OP-ED// "Get [Efficient]... or Get Out"
[a “cute farmkid” photo of my son transplanting beets. Sure, I could have done it faster by myself and we could have used the “time saved” to do something else together, but I’m not sure there was better way to spend the time.]
For those of us in America who were led to farming through the work of Wendell Berry, which is perhaps most of us, we’ve heard the story before. In the 1970s, then Secretary of Agriculture Earl Butz infamously said to farmers, “Get big, or get out!” and to farm “fencerow-to-fencerow”. If the last forty+ years of environmental, economic, and emotional ruin in the wake of industrial agriculture doesn’t convince us of the error in that advice, we are in trouble.
But in trouble we may still be.
I’d been seeing it in bits and pieces throughout social media, but I recently stumbled upon a few posts that made me think we have begun to favor Butz’ advice over Berry’s response to “what do we value?”
Without getting into the specifics, these posts brought Berry V. Butz back to mind through the elation and pride expressed in growing as much food as possible to feed as many people as possible, presumably—from the photos—due to labor-saving technologies. Comment after comment, farmer after farmer, congratulated them on their endeavor. Although I applaud the idea of getting more good local food into the market, it is beginning to appear—to me—that in order to do so we have landed ourselves not but a stones throw from farming fencerow-to-fencerow. Get big, or get out, is beginning to seep into the logic of small-scale farming. It is now under the guise of an implicit “get efficient, or get out”.
As Michael Foley relays in his book, “Farming for the Long Haul”, we’re slowly replacing a vocational approach with an entrepreneurial one. We tell ourselves and one another that farms must make a profit to be sustainable, and it should, but not above all else.
Even at a small-scale, with all of it’s benefits, the margins for farming compared to most professions is still small. I feel the pressure myself. With each open bed I’m tempted to grow more lettuce, because the margins for lettuce are high. Not only do I feel the need to meet certain financial goals for our farm as a business, but also that each mistake doesn’t just lose the farm money, it’s like I’m taking it directly from my family. Further, if we can’t pay the bills, we can’t continue to farm.
I also don’t disagree that small-scale farms should be profitable. Some efficiencies make farming easier on the body/mind, which allow us to farm year-after-year without breaking our backs. Indeed, we’ve made no small progress in making our farms more human-centric. It would be foolish to think otherwise. However, not every decision should be based on profit maximization (conversely, a heavy broadfork may be slow, but it makes me stronger and I’m sure it builds character). When we embrace that mentality we cease to have a vocation. We suddenly become the owners of small food factories. In that case, too, I am taking from my family by being, as Berry described the farmers of Henry County, KY in his rebuttal, “more worried about money and more overworked than ever before.”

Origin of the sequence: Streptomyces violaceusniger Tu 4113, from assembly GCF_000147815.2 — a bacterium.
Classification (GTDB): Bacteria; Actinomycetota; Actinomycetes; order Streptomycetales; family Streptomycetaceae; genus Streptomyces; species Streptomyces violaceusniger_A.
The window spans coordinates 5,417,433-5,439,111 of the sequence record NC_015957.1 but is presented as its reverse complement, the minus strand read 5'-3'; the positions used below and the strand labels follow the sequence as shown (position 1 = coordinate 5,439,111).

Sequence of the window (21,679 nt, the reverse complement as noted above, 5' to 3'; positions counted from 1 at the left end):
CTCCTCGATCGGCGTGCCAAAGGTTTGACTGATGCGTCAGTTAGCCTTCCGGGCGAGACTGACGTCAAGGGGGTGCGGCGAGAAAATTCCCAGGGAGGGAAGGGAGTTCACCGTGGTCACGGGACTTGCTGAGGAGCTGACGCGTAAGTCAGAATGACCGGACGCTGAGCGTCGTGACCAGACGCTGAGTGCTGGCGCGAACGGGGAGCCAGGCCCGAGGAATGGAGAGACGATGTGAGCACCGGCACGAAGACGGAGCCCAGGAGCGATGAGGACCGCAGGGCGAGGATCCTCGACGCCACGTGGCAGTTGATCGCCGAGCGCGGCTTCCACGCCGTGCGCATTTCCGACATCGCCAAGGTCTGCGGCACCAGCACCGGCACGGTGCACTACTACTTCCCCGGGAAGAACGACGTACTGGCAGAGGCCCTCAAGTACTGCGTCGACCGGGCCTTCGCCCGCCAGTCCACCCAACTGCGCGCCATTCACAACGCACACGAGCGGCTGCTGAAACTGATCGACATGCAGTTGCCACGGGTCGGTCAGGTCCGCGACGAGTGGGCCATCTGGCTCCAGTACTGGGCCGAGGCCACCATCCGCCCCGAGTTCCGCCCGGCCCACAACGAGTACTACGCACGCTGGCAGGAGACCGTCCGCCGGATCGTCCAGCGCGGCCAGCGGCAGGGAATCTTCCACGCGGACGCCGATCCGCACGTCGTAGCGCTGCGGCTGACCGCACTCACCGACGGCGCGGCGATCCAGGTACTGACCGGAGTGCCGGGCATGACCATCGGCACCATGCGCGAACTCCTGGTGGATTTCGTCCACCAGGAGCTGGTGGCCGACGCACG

And what kid can truly feel at home in such a place? We, myself included, want to farm for just 40 hours a week so that we can spend more time with our friends and family. In doing so, we begin to remove them from the farm, along with some of the valuable lessons the farm has to teach us about slowing down, pleasure of working alongside others (especially small children) instead of replacing them with labor-saving devices, the things you have the opportunity to think about when—say—broadforking, etc. These are just a few of the innumerable social implications. Berry’s response to Butz of “what do we value,” is a critical question—what indeed? What else do we value about our farms? Our vocations? Our way of life?
How do we grow the requisite amount of food to make our living, while embracing some of the other values farming offers? How do we define a living? Moreover, are we leaving room for more farmers to achieve the same? How do we not, as history shows us and as we read about in Foley’s Book—indeed, as we have always heard from Berry—ditch all but that which makes the highest profit? Fencerow-to-fencrow meant no more animals, no more barns, the end of the farm community. The small-scale vegetable farm is not inherently immune to it, either. At this moment, we seem borderline intoxicated by it.
Animals are out. Potatoes and sweet corn are out. Soil is out, even. Growing outside is out. Does this sound familiar? To be sure, “fencerow-to-fencerow” doesn’t have to involve fences.
We can choose to be “of Butz” or are “of Berry”. If we choose the former it will be hard for us to avoid the same fate of the family farms before us. If we choose the latter, we have a chance to grow something more than food. We can build farms and farmers. Soil and community. And we can all, as it were, “stay in”.
As the late Gene Logsdon worded it, as only he could, “root hog, or die” or “scratch hen, and live.”